It doesn’t appear to be one of Murphy’s Laws, but it should be:
- If a technology can be abused, it will
This of course applies to Web services as much as anything else. And perhaps more so, since they are relatively new, and you could say the industry is really still in a kind of “trial and error” period with them.
The biggest abuse of Web services tends to derive from “simply” enabling existing objects and programs. Most Web service toolkits allow you to quickly and easily generate a WSDL representation of an object or a program, but of course the tools cannot tell you whether or not that’s the right thing to do.
While I was in London the week before last I visited a former colleage, now working for an online gambling company. He was telling me about the problems they had in maintaining their Web services, since they had automatically generated them from Java beans. Although it was much simpler initially, it turned out to be more difficult in the long run since each time a change was required to a Java bean, it necessitated a regeneration of the Web service interface, typically introducing incompatibilities to the service requester.
Many articles and blogs have been written on this topic, including some great entries (and links) from Steve Vinoski here and here.
Web services are not the same as Java or CORBA or VB. They are interfacing technologies and are not executable. The debate seems to center on whether it’s better to design the object first or the interface. In reality this has to be an iterative process, but one of the most important aspects of Web services is that they are independent of execution envioronment, which gives more weight to the interface, or contract first approach.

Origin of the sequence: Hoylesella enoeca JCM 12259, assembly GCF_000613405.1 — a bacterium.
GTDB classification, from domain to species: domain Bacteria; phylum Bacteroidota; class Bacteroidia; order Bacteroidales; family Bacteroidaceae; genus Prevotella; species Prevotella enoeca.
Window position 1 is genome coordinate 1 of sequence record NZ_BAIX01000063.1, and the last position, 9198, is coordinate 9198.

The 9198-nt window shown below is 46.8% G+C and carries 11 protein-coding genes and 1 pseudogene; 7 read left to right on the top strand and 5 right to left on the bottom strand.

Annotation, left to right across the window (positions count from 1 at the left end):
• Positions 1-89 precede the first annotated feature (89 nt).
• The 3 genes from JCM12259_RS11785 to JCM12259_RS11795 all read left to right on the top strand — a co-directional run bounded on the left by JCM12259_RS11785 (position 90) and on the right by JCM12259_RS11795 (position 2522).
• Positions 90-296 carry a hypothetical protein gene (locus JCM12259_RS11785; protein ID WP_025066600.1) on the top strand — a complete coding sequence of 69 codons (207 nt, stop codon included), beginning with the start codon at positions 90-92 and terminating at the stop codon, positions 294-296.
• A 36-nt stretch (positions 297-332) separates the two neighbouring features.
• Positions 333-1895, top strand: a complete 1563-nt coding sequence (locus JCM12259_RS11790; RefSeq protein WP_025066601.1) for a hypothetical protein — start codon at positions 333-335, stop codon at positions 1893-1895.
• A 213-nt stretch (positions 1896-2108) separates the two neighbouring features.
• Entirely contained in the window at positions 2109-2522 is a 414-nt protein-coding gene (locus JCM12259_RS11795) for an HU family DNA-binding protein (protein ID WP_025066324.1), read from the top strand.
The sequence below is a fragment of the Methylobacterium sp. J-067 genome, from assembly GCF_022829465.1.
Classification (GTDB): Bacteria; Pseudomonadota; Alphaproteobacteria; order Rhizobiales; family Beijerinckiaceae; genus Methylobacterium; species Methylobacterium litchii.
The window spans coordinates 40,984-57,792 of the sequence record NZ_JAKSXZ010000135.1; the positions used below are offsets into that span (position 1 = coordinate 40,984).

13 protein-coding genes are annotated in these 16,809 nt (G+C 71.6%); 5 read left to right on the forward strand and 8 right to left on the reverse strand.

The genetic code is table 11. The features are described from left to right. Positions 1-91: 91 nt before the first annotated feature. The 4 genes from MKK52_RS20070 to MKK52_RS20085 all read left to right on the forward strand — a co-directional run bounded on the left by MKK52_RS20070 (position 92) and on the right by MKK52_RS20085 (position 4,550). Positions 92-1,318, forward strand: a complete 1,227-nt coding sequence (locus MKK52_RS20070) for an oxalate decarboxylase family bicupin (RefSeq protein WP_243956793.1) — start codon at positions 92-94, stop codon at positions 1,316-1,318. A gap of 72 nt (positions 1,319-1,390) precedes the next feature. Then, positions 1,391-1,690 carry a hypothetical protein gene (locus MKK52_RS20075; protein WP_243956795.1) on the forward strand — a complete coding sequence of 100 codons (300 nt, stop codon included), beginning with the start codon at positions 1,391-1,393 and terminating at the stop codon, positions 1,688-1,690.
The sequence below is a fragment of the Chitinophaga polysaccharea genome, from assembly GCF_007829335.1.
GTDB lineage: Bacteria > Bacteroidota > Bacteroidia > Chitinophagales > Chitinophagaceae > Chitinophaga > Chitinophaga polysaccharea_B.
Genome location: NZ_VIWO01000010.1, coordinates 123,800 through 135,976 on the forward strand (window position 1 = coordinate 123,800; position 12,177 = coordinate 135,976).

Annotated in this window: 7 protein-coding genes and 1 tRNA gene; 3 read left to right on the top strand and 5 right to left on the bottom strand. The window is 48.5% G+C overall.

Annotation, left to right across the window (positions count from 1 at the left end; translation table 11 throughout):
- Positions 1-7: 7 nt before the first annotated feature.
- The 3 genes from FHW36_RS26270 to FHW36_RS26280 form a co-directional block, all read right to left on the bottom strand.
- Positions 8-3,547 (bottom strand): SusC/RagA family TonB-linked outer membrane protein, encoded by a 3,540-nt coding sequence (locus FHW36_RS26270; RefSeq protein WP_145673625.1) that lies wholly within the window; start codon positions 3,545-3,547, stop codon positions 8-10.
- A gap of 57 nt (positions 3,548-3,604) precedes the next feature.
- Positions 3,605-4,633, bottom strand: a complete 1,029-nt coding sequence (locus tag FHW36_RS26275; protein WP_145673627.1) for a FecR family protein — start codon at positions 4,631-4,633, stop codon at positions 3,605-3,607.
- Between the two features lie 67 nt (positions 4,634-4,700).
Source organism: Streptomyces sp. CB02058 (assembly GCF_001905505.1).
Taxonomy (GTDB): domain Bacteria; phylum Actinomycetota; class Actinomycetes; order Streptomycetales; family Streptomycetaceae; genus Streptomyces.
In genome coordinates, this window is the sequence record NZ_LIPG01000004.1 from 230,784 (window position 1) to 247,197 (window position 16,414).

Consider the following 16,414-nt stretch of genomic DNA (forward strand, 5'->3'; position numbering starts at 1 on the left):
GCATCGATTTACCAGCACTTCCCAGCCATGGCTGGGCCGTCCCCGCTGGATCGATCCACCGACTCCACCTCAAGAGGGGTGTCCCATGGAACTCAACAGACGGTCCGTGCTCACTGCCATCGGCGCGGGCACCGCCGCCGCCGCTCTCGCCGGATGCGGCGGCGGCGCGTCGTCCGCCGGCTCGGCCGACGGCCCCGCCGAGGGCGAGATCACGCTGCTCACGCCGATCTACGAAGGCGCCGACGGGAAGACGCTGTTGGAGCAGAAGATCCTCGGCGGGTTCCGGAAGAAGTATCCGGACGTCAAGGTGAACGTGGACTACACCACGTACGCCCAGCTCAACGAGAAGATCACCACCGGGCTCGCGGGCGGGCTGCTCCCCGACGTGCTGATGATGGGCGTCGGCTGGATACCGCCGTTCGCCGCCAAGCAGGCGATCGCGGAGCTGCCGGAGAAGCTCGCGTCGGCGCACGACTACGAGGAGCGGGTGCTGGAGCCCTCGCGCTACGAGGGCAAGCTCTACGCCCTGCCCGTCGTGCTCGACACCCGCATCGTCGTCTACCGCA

In addition, when considering the use of an SOA, it’s of critical importance to design the services and their accompanying architecture independently of technology. The services must first of all meet the needs of the business, and second of all are the technical considerations of implementation.
If you base the design of the any language-neutral interface on a specific technology you risk losing the main benefits of interfacing them. What may be simpler for the developer is not necessarily simpler for the consumer.